“I love the early stages of starting a company when nothing is figured out yet and you’re starting from scratch. The whole process is quite fun because there are no rules—there is no instruction set, or manual, or roadmap that says how to build a company.”

Shirazi sold Radius in 2018 and joined Gradient, Google’s AI fund, in 2019. There, he invests in startup companies leveraging artificial intelligence and cutting-edge machine learning. “We invest in a lot of people early on in their careers—we take chances on people if they have good ideas,” he said. He was an early investor in many successful companies, including Lyft, Mural, Udemy, Carbon Health, and Palantir.

“I look for two key qualities in the founders of the companies I invest in: resilience and trustworthiness,” Shirazi explained. “In every company that you start, there are going to be obstacles, and it’s hard to predict what those will be. You always want a founder who is able to problem-solve their way out of catastrophic situations.”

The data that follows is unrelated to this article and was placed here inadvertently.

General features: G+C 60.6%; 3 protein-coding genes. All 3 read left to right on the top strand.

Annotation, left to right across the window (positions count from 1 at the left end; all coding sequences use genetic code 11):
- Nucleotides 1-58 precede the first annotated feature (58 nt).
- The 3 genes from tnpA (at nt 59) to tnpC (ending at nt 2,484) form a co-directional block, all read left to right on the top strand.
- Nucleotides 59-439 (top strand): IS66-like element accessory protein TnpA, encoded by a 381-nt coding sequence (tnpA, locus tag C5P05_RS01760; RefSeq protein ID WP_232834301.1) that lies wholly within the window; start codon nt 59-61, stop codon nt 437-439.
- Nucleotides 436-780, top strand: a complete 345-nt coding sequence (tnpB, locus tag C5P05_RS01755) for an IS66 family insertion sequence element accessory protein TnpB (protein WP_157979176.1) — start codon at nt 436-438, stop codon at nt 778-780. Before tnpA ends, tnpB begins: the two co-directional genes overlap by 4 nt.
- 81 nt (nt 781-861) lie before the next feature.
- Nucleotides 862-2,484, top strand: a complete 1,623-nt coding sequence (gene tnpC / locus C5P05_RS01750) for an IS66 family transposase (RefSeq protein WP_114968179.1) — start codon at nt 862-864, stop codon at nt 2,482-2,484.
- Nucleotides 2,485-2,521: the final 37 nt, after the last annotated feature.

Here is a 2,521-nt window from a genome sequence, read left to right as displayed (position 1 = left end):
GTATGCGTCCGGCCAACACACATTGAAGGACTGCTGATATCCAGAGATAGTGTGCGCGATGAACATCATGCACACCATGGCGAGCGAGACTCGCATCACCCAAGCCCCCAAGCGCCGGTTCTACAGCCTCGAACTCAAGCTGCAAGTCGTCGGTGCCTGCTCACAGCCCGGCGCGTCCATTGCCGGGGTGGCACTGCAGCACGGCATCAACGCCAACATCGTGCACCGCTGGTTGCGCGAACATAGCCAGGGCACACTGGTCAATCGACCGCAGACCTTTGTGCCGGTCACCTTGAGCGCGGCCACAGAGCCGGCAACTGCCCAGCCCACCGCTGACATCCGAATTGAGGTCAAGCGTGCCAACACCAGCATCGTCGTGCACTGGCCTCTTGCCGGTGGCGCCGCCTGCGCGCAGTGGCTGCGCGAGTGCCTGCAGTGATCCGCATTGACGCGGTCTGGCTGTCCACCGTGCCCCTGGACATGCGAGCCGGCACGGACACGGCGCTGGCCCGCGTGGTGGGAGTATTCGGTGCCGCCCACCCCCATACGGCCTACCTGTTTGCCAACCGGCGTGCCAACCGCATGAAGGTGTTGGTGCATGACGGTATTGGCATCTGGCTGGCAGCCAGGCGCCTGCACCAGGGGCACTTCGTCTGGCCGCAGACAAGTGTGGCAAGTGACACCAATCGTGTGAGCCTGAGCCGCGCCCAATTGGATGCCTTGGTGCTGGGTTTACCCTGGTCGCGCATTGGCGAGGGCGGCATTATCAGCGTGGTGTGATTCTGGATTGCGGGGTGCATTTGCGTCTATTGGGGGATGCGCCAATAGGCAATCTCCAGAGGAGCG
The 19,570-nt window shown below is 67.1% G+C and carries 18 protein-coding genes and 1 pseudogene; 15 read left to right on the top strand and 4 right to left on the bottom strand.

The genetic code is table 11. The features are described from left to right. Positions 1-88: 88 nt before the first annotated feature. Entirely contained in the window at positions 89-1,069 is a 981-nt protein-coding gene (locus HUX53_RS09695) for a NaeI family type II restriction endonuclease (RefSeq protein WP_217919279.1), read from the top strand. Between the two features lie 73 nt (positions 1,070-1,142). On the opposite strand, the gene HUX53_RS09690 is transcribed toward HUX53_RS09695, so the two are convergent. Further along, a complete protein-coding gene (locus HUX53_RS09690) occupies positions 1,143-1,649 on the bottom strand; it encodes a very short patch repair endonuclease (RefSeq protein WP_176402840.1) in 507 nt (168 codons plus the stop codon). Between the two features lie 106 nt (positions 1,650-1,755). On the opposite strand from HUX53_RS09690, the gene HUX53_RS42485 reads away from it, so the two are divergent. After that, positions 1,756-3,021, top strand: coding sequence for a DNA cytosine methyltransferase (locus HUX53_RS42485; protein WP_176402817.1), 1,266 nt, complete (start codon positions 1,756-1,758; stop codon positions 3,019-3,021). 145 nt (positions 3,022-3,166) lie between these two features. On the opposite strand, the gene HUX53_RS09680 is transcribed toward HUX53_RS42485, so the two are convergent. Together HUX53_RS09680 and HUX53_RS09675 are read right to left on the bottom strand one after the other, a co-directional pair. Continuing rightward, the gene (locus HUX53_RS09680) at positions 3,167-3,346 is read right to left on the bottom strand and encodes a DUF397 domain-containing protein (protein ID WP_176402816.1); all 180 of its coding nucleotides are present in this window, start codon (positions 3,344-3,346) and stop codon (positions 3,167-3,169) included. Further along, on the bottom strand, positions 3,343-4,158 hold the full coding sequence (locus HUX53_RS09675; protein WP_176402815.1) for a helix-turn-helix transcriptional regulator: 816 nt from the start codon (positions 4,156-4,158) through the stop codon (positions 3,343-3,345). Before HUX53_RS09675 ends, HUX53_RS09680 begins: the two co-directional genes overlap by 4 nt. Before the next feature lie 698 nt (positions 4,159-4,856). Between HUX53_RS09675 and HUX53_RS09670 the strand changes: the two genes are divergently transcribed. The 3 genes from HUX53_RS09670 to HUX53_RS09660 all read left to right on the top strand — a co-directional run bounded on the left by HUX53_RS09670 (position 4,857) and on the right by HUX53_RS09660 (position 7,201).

“Trustworthiness is also really important,” he continued, “If I’m going to invest money into a company, I need to make sure that the founder is going to use the money wisely—that they’re going to invest it in the business and not just use it to enrich themselves.”

Shirazi’s advice to current M-A students:

I think that there’s so much pressure on students these days. I put a lot of pressure on myself when I was in high school. It wasn’t fun to live in my mind. And I feel like there are a lot of high school students who feel that way. It’s a tough time—you’re learning how to become an individual and pondering who you want to be in this world.